This, as you can imagine, is not fun. I do not enjoy repeatedly rebuking this behavior, and appearing, however so briefly, like a villain to her.
But the last time this occurred, as I held my trembling, sobbing toddler, full of emotions needing guidance, God placed this on my heart. How many times in my own life, have I cried out in anger with him, over circumstances which were merely consequences of my own actions? How many times have I ignored what I should have done, to do what I wanted to do? Then, how many times have I simply needed to be held, clinging to Him, once I realized the error of my own ways?
How often do we, ourselves, toddler God??
What an image He gave me! Charlotte is not our easiest child, by a landslide, but the lessons in love, discipline, and patience, the Lord teaches me, daily, through her, is an act of love, in and of itself.
To be disciplined and corrected is to be loved! To have someone out there, who wants to see that you're successful, blessed, and your best self, is what it is to be loved! Whether you are struggling to raise up decent human beings, or struggling with being your own best self, know that discipline was never meant to be easy, but it was designed to be rewarding!
Pull up your big kid pants, and know that you are loved!
I have always been really conflicted about Santa. Like most topics of differing opinions, I am on the fence, looking out at both sides, with an equal understanding.
On one hand, it is this really creatively magical time of the year, that fosters a wonderful imagination in young children all over the world, and it is so fun!
On the other hand, it feels different than being creative and imaginative. It feels like lying.
For these reasons, my husband and I remained so torn, that like any good, conflicted and lazy parents would do, we ignored the topic all together. We neither played up the role of Santa to encourage the belief, nor did we tell them he was merely a story people enjoy pretending. Due to marketing and story books, they believed in him without any encouragement from us. They never sat on Santa's lap or wrote him wish lists. We never wrote "from Santa," on any of their presents. In fact, they always thanked us for their gifts. Yet, their creative and imaginative brains still had no problems believing that this story they had read, could be real.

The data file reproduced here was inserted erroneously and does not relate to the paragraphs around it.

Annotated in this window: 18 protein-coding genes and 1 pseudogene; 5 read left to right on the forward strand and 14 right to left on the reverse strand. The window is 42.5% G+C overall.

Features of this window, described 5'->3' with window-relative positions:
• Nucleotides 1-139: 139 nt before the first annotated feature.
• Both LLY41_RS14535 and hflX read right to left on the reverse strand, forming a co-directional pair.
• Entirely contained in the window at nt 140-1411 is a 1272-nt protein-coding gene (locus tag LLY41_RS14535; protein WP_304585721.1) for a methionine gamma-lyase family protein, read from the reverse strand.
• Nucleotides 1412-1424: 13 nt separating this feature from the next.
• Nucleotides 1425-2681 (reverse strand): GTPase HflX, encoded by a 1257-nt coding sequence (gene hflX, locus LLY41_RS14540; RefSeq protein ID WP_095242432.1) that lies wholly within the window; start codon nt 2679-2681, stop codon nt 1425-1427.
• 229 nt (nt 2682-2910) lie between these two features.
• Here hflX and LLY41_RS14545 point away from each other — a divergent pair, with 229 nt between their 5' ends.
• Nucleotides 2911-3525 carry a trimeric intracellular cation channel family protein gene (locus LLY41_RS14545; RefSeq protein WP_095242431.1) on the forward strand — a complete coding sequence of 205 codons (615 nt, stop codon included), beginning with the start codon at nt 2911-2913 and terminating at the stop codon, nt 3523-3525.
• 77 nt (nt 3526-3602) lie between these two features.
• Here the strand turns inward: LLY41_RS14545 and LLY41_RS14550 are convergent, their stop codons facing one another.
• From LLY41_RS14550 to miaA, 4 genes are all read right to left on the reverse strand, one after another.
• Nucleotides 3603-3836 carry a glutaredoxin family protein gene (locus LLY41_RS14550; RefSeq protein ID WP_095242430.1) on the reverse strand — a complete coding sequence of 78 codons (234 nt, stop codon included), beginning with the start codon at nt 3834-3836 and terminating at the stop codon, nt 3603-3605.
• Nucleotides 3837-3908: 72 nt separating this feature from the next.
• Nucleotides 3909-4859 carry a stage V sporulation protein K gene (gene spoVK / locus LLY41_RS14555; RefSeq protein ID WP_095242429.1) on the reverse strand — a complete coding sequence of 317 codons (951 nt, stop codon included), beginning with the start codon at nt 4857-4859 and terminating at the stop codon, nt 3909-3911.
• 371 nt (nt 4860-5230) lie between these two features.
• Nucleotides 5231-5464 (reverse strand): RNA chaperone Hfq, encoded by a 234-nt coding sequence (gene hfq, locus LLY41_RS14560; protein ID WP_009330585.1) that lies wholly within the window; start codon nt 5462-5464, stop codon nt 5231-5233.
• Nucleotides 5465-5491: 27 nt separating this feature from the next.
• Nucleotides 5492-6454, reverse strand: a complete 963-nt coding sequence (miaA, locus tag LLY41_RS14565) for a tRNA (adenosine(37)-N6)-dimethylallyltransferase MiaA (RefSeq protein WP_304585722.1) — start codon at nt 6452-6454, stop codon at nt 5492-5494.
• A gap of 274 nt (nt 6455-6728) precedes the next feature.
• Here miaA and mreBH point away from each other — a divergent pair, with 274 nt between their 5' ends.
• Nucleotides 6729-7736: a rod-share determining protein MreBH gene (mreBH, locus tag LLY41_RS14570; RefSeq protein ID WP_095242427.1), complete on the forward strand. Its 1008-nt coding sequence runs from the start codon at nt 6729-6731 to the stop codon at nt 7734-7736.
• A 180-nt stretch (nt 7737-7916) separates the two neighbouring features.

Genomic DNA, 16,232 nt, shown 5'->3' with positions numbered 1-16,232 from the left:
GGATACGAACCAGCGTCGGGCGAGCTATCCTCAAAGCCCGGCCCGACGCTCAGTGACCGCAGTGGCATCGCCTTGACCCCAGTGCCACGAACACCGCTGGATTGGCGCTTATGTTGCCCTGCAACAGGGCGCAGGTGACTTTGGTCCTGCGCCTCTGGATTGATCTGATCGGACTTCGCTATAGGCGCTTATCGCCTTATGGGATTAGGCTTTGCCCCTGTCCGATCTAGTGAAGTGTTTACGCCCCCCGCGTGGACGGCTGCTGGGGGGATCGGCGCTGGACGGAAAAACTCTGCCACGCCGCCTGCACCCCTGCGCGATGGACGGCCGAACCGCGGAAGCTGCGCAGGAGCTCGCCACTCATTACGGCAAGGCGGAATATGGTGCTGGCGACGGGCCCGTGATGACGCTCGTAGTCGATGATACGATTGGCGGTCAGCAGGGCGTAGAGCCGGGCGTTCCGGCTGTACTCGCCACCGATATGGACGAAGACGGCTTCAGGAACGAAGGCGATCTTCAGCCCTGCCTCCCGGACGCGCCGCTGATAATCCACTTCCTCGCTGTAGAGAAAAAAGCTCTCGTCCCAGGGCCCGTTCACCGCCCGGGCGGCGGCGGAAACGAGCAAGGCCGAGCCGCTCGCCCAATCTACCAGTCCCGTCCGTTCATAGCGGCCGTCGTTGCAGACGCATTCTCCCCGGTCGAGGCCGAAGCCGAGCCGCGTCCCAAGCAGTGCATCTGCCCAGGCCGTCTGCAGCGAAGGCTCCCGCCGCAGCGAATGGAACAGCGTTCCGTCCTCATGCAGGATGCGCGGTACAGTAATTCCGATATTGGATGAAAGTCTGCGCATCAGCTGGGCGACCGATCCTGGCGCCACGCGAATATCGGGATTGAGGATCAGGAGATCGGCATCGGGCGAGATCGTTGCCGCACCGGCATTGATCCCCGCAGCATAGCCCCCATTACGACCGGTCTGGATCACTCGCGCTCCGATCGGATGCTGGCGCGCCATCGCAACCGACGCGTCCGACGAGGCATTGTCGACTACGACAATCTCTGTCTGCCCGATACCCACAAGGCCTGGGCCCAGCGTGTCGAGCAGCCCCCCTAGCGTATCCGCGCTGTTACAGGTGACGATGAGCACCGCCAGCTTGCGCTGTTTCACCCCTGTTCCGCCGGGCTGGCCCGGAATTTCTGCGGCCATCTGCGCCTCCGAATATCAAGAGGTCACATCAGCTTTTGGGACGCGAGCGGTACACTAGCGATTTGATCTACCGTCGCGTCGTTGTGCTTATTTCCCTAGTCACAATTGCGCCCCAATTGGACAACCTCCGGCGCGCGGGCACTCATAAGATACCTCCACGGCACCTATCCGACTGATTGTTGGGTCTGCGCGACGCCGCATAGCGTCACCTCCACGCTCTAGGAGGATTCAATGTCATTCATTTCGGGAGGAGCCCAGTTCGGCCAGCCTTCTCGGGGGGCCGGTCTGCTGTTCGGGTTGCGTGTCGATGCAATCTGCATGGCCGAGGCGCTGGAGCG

But here is where this whole idea gets tricky for me. I struggle with this every single December. People, children and adults alike, whether they understand what they're doing or not, suddenly behave as though someone is watching them. Generally speaking, people are kinder, more generous, and more patient with one another. People are more willing to help others, give to charities, and let that car in ahead of them during rush hour traffic. Whether we realize it or not, this naughty or nice mentality has been ingrained in us from a very early age. We believe that if we are good, we will receive good things.
Now, there is some truth in that; in that we reap what we sow. I get it. But then why only this one time of year? Why are we so much more careful this one month out of the year, to be good?
Y'all, I don't know about you, but I am so thankful that Jesus isn't Santa! I can just imagine a disciple on the shelf, judging my every move, reporting back to Jesus just how unworthy I am!
No, I am so thankful, that He loves me, even when I forget to behave as I should. This is the grace I want to teach my children. This is the gift I want to share with my children. This is the gift, from God, that we celebrate Christmas morning.
Do up the Santa gig if you so choose. I am not trying to ruin your fun! Have a blast with it! Make great memories, but remember, it's not the gifts we have earned thanks to good reports from an elf spy, that make Christmas magical and special. Belief in this white bearded fellow, who flies a reindeer and sleigh should not make or break the spirit of Christmas for you.
Rather, this undeserved gift, which we cannot earn, no matter how good we are, is the spirit of Christmas! This grace that says, you are loved so much that God would give you His only son, so that you may have eternal life.
And all you have to do is accept it!
That is the gift we celebrate!
Christmas has not always been big here. In fact, we've had many years when Christmas gifts consisted of necessary toiletries, socks, and handmade gifts. To this day, my children are still incredibly thankful for toothbrushes and soaps in their stockings, (and sometimes a little hurt if I didn't have the time to make them something handmade)! But nothing has ever been able to destroy the magic of that day for us or our children, because, while Santa is tons of fun, he isn't the magic.
Jesus is. His love, His grace, His mercy is a gift that cannot be earned, is not deserved, but given freely to those who choose it, and I pray that we can all remember to extend that love, grace, and mercy to others, all year long, and not just during this magical time of year, because, let's face it; the rest of the year could sure use some magic too.
As a wife, mom of 4, and business owner, finding time to spend in the Word, can be difficult, so I get it! Come join me each Monday for a simple message of hope, faith, and encouragement amidst some honest mommy moments.